The Sunken Sites of Ravenser Odd and Ravenspurn

One of the seminars I remember most vividly from my uni days was one where we discussed sunken villages on the East Yorkshire coast. 

As I sat, wide-eyed, listening to my lecturer and imagining stony, submerged Atlantis-like ruins threaded with billowing seaweed and maybe the odd eel, I realised that coastal erosion isn't only a modern problem: our Medieval ancestors suffered its effects, too.

Photo by Rob Pumphrey on Unsplash. Spurn Point. 

Looking out at the waters around Ravenspurn today, it's hard to imagine that just past this stretch of wobbling, salty water was once the scene of a huge port town, studded with wooden ships and sailors rolling barrels into cellars. In its day it was even more important than nearby Hull. The town of Ravenser Odd had a bustling economy, a church and town bailiffs that reported to the king. Ships docked here, bringing with them trade: one of them was a vessel named La Mariole, which was recorded as having docked in the town in 1321.(1) Ravenser Odd also had a fair and a market. Its name pops up in royal records from the early to mid-fourteenth century and then all mentions of it suddenly vanish.

The town, which had been founded in the mid-1200s, found itself overwhelmed by the sea some time in the 1340s. The Meaux Chronicler reports that "At that time the chapel of Ravenser…. and the majority of the buildings of the whole town of Ravenser, by the inundations of the sea and the Humber increasing more than usual, were almost completely destroyed," recording that the sea washed up the graves in the churchyard, so the bones of the dead littered the saturated, soaked land. In 1362 the final traces of the busy port town were claimed by the sea in a violent storm, and that was the end of Ravenser Odd. (2)

A little way further south is another sunken town, Ravenspurn, just off the spit of land that still exists today, at Spurn Point. Reported as the place where the exiled Henry Bolingbroke landed from France to usurp Richard II and where the future Edward IV arrived from the Netherlands to confront the ailing Henry VI, it's mentioned in Shakespeare's plays as 'the naked shore at Ravensburgh' (Henry IV part 1). A notation on a map dating from the end of Henry VIII's reign in 1546-7 adds the warning that visitors to the shore didn't always mean well, and that "In calm weather ships of good burden may ride and land here to do annoyance to the country." (3)  Whether the Tudor scribe meant pirates, unscrupulous traders or invaders isn't recorded. Eventually, the shifting coastline washed this historic land away, and its site is now under the water somewhere near where the Humber and North Sea meet.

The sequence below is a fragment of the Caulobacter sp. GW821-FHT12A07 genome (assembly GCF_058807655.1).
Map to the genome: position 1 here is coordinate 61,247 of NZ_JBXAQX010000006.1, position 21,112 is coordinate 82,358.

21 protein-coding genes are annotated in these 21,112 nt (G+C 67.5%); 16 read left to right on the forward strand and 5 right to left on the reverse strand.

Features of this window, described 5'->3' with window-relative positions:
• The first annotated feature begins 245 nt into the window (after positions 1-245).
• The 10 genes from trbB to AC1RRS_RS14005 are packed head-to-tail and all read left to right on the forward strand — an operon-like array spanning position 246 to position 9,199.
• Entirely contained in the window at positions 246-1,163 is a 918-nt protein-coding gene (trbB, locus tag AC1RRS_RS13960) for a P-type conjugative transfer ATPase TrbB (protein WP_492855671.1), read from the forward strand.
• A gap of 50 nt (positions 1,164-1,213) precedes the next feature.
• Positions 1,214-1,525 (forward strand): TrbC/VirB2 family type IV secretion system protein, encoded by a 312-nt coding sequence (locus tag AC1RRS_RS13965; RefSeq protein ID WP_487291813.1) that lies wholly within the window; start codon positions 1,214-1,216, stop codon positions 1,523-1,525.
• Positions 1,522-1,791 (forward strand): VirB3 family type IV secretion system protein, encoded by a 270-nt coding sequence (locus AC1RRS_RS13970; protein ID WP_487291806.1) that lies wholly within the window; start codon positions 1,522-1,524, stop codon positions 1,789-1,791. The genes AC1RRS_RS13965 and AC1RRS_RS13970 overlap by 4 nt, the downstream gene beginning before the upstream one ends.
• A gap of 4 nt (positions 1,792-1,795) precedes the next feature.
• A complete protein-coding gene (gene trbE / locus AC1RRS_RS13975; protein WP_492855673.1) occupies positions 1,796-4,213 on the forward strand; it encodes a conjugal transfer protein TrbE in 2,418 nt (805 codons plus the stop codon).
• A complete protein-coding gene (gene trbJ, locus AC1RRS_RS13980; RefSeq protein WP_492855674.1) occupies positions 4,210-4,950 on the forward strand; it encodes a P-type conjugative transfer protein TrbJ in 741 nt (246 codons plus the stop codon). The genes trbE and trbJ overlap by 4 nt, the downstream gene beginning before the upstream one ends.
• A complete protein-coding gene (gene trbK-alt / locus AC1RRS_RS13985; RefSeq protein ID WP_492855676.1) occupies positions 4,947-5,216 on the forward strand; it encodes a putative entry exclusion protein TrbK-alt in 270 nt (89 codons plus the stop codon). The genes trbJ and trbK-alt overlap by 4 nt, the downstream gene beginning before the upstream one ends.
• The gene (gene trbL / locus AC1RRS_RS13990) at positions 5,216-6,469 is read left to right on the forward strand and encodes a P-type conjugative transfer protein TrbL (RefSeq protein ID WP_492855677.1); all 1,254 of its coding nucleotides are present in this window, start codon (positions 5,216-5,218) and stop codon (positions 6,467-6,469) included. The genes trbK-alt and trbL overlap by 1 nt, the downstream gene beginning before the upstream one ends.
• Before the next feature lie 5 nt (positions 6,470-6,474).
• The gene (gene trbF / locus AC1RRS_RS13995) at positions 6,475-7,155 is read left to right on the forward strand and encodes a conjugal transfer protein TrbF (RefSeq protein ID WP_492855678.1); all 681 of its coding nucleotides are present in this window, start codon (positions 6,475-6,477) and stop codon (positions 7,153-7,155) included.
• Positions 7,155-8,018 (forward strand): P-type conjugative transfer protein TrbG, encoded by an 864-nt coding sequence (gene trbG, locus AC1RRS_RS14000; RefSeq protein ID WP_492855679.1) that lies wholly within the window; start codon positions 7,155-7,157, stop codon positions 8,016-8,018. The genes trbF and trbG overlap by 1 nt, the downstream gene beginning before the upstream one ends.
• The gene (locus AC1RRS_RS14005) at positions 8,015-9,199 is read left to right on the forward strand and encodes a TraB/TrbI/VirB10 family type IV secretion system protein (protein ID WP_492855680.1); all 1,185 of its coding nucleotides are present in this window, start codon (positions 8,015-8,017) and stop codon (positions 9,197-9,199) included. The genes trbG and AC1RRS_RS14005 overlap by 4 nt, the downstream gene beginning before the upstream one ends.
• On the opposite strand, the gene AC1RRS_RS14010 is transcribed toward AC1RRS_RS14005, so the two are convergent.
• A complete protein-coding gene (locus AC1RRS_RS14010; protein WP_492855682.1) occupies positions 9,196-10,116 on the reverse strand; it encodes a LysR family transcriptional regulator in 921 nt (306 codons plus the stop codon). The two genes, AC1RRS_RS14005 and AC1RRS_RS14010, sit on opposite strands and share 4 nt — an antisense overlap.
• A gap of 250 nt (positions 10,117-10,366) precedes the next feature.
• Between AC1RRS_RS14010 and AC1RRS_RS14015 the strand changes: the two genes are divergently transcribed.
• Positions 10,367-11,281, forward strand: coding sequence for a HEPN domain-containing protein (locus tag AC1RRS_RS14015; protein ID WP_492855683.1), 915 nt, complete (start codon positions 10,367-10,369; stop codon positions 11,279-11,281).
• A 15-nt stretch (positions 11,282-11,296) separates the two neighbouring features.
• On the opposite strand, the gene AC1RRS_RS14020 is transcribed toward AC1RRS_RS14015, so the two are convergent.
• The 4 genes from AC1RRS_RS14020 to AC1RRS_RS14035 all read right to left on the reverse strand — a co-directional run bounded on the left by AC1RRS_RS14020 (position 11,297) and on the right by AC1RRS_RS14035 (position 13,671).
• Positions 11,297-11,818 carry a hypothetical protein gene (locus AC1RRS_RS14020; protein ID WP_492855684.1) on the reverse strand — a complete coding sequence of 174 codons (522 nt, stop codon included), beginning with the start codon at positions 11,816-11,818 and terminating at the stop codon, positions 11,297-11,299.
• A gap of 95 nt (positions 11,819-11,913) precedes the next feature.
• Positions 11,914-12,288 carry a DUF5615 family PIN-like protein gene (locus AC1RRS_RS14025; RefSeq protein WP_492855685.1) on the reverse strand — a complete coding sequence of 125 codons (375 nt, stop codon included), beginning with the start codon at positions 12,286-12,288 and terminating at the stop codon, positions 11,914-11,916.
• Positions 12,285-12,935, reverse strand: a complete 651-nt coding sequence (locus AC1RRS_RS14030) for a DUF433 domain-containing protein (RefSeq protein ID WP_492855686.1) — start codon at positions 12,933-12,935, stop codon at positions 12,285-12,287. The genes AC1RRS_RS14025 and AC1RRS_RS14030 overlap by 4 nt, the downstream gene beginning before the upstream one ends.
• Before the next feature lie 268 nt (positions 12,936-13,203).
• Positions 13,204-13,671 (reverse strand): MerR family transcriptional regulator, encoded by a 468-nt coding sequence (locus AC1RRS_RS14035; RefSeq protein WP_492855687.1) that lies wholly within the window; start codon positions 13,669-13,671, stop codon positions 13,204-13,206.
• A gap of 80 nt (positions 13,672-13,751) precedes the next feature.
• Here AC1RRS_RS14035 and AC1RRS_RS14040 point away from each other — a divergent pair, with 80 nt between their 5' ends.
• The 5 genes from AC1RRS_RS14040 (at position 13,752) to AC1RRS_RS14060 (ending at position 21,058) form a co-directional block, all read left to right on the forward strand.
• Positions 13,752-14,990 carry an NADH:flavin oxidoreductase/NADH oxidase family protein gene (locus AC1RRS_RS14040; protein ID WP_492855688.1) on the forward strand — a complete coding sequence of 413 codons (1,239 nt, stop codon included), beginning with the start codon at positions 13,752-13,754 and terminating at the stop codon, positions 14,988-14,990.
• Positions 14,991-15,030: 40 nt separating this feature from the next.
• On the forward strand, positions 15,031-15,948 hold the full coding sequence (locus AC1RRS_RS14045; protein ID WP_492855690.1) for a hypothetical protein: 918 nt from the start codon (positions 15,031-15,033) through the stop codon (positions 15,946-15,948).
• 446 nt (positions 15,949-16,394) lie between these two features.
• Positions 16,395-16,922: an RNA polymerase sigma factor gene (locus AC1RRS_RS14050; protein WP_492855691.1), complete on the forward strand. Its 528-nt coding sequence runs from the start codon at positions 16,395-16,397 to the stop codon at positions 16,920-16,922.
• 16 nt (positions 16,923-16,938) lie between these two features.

There were other lost, sunken towns and villages, too. Just north of Ravenser are the sunken settlements of Sunthorpe, Kilnsea and Hoton and there are four more further north on this stretch of coastline alone. (4)

It's pretty devastating that whole Medieval settlements have been washed away and valuable archaeological evidence has been undoubtedly lost to natural erosion. But there's some excitement in the chase of it, and the prospect of what, if anything, exists after 700 years under the undulating sea. How intact these sunken villages are is uncertain. The act of erosion is often quick, violent and disruptive, as reports from the Meaux Chronicler - and our own experiences of modern erosion show. I haven't been able to find any archaeological surveys proposed or carrried out to discover more about these lost sites. With advances in underwater archaeology, hopefully one day the North Sea will give up some of the secrets of these lost, sunken Medieval settlements and the traces of the people that fled their waterlogged, crumbling homes.

Like this? You might also like: The Rebel Nuns of Medieval Yorkshire and a Review of Ladies of Magna Carta

While by the mid-fifteenth century these sites had declined, wider Yorkshire played a prominent role during the Wars of the Roses conflict. I explore the women of the wars in my book Forgotten Women of the Wars of the Roses, published by Pen and Sword.  Order your copy here. 


1. "Close Rolls, Edward II: August 1321," in Calendar of Close Rolls, Edward II: Volume 3, 1318-1323, ed. H C Maxwell Lyte (London: Her Majesty's Stationery Office, 1895), 390-401. British History Online, accessed August 5, 2021, 

2. I've been unable to find a source for the Meaux Chronicles but they are mentioned in this article at Heritage Daily, along with other useful information about Ravenser Odd

3. "Appendix," in Letters and Papers, Foreign and Domestic, Henry VIII, Volume 21 Part 2, September 1546-January 1547, ed. James Gairdner and R H Brodie (London: His Majesty's Stationery Office, 1910), 454-475. British History Online, accessed August 5, 2021, 



  1. Absolutely fascinating stuff, thank you. Terrifying, too. Tales of long-gone church bells to be heard on stormy nights and all that. And, beyond that, the even older drowned mysteries of Doggerland.


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